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PHIL 1010 - Week 5

by: Lydia Purcell

PHIL 1010 - Week 5 PHIL 1010 - 001

Lydia Purcell

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About this Document

This covers the rest of chapter 4 and chapters 10 - 14.
Introduction to Logic
Leila E Batarseh
Class Notes
Philosophy - Intro to Logic
25 ?




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This 2 page Class Notes was uploaded by Lydia Purcell on Wednesday February 24, 2016. The Class Notes belongs to PHIL 1010 - 001 at Auburn University taught by Leila E Batarseh in Fall 2015. Since its upload, it has received 57 views. For similar materials see Introduction to Logic in PHIL-Philosophy at Auburn University.


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Date Created: 02/24/16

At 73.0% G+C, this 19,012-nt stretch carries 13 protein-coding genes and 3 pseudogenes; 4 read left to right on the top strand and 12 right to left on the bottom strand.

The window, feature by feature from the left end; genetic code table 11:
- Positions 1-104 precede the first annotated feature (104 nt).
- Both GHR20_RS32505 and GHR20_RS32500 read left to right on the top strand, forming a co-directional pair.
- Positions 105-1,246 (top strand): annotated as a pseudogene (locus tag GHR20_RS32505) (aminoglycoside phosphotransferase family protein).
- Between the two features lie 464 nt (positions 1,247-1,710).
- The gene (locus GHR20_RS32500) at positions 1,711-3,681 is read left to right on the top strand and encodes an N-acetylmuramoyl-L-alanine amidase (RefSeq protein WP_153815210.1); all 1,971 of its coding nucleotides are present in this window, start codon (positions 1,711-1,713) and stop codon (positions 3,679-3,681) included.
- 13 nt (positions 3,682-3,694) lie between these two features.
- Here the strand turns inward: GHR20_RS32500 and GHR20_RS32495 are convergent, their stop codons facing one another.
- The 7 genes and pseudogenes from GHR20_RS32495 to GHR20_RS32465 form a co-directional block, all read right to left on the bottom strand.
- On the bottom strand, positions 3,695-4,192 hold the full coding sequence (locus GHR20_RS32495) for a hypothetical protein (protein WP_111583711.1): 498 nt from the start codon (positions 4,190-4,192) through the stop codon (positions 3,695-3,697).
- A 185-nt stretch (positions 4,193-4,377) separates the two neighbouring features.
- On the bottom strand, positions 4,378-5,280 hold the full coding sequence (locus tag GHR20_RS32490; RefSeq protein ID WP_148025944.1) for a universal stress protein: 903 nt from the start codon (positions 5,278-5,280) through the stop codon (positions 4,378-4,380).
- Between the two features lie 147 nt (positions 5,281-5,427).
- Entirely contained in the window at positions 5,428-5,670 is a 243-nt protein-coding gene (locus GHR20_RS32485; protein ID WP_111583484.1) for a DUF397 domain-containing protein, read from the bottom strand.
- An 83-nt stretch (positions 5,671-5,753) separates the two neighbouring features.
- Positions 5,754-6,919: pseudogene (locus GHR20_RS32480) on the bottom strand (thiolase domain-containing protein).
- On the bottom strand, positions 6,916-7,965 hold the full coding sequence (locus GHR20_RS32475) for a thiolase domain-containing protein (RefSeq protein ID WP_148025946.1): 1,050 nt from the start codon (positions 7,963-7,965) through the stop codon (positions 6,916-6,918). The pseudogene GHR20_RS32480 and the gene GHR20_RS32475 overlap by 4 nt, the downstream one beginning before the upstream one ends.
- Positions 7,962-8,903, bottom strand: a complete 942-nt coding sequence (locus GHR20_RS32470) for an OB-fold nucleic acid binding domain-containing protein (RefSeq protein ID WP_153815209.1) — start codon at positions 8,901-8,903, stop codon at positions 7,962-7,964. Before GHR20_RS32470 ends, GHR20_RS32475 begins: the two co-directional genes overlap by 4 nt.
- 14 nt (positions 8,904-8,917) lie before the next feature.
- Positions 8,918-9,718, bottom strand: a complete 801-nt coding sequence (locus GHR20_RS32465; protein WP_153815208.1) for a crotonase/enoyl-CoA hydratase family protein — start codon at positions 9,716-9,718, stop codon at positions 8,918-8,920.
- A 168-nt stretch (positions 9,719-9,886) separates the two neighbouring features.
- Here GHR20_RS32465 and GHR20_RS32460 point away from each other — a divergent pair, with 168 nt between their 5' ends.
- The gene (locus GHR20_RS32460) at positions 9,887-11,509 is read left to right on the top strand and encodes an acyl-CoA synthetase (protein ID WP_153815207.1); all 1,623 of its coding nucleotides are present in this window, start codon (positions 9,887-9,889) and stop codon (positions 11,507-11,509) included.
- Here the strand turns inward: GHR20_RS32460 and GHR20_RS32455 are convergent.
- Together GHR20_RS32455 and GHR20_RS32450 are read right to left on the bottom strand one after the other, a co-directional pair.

Philosophy Chapter 4 February 3 ,d 2016 Invalid Arguments:  F premise, T conclusion  T premise, F conclusion  F premise, F conclusion  T premise, T conclusion = no relation *Valid arguments can not be T premise, F conclusion  Modest Tollens *Invalid arguments can have any combination  Can not be self-contradictory  It might be possible = counterarguments  Be wacky with the possibilities Philosophy Chapter 4 February 15 ,th 2016 Implication can go one way, or can go both ways  Ex. I have ten dogs. I have more than one dog. I am more mature than my younger brother. My brother is less mature than I am. (logically equivalent)  If the first is true, does it imply the second?  If the second is true, does it imply the first?  Does P imply Q…Does Q imply P? Contingent Statements – statements that are true or false. Look at the world to answer it.  Either necessarily true or necessarily false o Ex. Lydia was born in California. (could be true, could be false)  Can you imagine circumstances in which it is true or it is false? Tautology – true in all situations; no need to look at the world. Impossible to be false.  Ex. 1 + 1 = 2 “Hello” is a greeting. All humans are people. Contradictions – impossible to be true  Ex. 0 + 0 = 10 People can only be taller than 5’-0”. Auburn is a college. Auburn is not a college. Philosophy Chapter 10-14 February 19 ,th 2016 True Functional Logic Ignore the content, and look at the structure.  Substitute letters for variables Constant – using a letter to represent part of an argument wall the way through that statement. Propositional Logic – truth function  Functional Math – relates one set of values to another  Truth Value – truth value of components in a compound sentence  5 Operators 1. “and”  symbol = &  conjunction  left conjunct & right conjunct 2. “but”  symbol = & 3. “however”  symbol = & 4. “moreover”  symbol = & 5. “yet”  symbol = & 6. “in spite of”  symbol = &  Only false when both are false


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